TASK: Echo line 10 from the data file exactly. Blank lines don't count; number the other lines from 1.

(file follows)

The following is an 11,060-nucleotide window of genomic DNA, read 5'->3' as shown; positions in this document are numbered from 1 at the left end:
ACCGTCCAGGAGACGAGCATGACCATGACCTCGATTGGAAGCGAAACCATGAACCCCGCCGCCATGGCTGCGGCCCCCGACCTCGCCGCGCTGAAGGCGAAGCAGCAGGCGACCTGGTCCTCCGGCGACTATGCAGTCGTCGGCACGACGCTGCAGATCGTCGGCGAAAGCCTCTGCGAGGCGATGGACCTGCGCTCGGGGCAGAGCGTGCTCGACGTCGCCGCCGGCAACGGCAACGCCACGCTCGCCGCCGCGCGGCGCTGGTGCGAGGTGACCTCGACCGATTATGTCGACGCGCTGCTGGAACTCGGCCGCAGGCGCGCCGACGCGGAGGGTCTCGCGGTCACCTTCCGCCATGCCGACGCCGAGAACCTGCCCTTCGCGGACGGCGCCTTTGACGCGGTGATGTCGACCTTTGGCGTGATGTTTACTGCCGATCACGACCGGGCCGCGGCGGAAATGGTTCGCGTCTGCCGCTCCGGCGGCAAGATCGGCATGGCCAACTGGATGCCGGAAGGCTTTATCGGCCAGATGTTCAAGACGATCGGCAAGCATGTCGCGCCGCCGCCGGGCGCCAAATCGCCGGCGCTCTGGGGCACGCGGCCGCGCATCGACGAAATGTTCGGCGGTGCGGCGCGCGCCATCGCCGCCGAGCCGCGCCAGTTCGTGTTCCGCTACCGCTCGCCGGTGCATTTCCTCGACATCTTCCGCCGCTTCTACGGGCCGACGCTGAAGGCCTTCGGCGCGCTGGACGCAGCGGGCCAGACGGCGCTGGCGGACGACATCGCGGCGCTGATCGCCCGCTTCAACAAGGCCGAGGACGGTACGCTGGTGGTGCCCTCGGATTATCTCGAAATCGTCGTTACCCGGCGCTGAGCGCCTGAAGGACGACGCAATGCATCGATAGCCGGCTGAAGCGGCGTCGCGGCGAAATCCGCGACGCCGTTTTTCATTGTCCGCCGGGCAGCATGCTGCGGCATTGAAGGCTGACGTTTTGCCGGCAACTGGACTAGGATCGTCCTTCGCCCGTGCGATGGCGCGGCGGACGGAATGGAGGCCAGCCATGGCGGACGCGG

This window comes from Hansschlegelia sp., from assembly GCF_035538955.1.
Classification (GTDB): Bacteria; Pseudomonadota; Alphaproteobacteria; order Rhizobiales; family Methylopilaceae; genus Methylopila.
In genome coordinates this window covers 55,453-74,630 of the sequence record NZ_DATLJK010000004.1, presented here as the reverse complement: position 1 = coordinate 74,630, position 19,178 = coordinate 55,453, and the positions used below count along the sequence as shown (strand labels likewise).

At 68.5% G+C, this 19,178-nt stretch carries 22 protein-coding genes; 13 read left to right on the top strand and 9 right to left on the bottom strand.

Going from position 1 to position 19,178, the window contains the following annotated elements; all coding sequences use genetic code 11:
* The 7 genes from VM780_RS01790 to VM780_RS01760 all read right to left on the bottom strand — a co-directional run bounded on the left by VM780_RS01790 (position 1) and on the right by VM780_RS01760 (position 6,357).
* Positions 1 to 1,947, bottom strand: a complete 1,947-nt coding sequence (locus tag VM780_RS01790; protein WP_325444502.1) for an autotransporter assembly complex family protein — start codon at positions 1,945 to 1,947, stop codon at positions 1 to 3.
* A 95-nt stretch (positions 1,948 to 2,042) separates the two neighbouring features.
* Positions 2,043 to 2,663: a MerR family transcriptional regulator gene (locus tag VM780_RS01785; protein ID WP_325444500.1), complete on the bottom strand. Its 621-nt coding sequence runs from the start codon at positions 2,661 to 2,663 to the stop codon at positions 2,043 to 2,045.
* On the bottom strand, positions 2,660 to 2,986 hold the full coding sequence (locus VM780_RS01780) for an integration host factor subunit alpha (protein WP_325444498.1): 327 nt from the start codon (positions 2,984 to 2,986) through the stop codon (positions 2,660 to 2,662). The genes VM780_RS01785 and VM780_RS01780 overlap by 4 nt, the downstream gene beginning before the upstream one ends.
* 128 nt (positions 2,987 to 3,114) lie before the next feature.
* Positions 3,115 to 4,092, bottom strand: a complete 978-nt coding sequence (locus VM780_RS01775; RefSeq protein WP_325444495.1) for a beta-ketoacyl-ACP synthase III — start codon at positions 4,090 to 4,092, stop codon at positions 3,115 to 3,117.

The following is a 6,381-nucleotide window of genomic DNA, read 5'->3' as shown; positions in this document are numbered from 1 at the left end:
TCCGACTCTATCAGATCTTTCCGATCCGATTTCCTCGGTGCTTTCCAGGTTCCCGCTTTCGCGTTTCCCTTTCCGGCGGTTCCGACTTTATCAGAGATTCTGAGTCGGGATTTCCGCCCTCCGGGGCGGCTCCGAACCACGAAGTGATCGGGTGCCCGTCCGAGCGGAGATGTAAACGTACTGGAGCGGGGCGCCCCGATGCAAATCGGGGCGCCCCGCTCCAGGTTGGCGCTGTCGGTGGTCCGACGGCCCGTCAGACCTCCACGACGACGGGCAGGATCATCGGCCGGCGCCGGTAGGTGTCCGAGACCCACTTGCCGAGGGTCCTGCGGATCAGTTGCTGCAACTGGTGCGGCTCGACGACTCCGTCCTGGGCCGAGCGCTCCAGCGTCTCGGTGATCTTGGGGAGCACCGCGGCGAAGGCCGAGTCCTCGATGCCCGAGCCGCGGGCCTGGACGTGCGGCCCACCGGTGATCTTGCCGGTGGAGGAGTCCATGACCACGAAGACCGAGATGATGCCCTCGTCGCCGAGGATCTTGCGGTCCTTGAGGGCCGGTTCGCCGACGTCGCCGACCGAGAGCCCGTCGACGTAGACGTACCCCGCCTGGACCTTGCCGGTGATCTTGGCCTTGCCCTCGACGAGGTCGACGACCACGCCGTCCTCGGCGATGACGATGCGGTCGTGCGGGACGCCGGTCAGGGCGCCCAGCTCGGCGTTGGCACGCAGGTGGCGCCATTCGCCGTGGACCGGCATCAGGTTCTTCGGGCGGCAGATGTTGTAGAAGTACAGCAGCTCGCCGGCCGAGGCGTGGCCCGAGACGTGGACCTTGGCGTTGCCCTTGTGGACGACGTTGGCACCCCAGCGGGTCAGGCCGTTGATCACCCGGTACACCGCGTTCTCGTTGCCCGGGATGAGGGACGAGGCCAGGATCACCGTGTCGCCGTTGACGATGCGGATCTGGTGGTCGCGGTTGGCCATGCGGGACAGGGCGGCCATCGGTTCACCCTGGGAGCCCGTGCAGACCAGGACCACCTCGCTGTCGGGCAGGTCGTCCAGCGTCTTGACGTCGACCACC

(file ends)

* A 95-nt stretch (positions 1,948 to 2,042) separates the two neighbouring features.